Obsessive Compulsive Disorder (OCD)


People whose lives are dominated by compulsive behaviours often suffer from Obsessive Compulsive Disorder. It usually involves obsessions (intrusive thoughts or impulses) and compulsions (repeated behaviours) such as washing, checking or counting to counteract them.

The repetition usually brings no pleasure, as addictive behaviours do, and is usually seen as irrational to the sufferer. Often it is an exhausting way of managing a fear and can be secretive.


  • Compulsive behaviours like checking or hand washing
  • Depressed mood, feelings of guilt
  • Intrusive worries about harming or hurting another


It is an anxiety disorder which affects almost a million people in Britain; 2% of the population, and interferes with, or even disrupts, daily life. At a physical level it may involve communication problems between the brain’s orbital cortex and the deeper structure so that a message or thought becomes ‘stuck’. Low serotonin levels have also been detected in sufferers.

The compulsion is often carried out to prevent the obsession being true, and so the repeated behaviours can maintain the condition as the rituals appear to keep the fears at bay, i.e. the house does not get burgled because all the locks were carefully checked.

Most men develop the disorder in their teens, and women in their 20′s and symptoms come and go, often increased by stress.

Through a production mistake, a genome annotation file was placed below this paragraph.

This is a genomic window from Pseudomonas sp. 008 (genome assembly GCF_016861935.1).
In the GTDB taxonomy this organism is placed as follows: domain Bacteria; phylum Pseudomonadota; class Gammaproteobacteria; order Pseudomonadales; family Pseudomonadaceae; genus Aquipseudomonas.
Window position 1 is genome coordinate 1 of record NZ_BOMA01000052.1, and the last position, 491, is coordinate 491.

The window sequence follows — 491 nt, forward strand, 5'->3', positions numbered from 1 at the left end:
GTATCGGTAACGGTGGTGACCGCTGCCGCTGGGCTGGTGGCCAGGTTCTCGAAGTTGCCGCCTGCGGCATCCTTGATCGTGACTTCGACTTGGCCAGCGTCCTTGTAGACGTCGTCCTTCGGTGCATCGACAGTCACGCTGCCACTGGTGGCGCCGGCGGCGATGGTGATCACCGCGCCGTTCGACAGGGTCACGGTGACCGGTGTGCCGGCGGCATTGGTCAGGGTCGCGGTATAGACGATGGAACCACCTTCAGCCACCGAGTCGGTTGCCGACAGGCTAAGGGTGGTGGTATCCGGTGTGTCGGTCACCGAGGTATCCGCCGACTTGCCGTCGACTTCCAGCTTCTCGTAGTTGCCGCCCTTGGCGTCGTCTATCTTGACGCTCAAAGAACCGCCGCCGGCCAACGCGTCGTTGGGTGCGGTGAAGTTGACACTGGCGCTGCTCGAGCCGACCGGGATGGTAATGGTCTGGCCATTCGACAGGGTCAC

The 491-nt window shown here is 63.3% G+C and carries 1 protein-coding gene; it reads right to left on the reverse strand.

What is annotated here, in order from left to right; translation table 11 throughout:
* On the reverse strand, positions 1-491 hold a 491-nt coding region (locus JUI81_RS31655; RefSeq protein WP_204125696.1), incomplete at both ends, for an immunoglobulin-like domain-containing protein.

Medical Help and Treatment

Research has increased the knowledge about OCD and there are several avenues of help. Cognitive Behavioural Therapy and medication can often help. In mild cases Cognitive Therapy can offer stepped exposure to address the anxiety and an alternative response to negative and unrealistic thoughts. It can target self-critical thoughts and help control intrusive and unpleasant thoughts. In more extreme cases Exposure and Response Prevention may be undertaken one to one with a professional or in a group.

In severe cases of OCD a dual treatment of antidepressant medication and Cogitive Therapy may be undertaken together.

General antidepressants, tranquilisers and sleeping tablets are not recommended.

Obsessive Compulsive Disorder Statistics:

Around 1.2 per cent of the population of Britain have obsessive compulsive disorder (OCD) at any one time, according to the ONS survey. Other studies suggest that up to 3 per cent of the population will experience OCD at some time in their lives – a much higher lifetime prevalence than has been previously assumed. [24] It appears that studies are divided over whether this is more common for women: the ONS survey gives a female to male ratio of 15:9, whereas other studies have suggested no clear gender difference in diagnostic rates for OCD.  (Statistics from Mind.org.uk)


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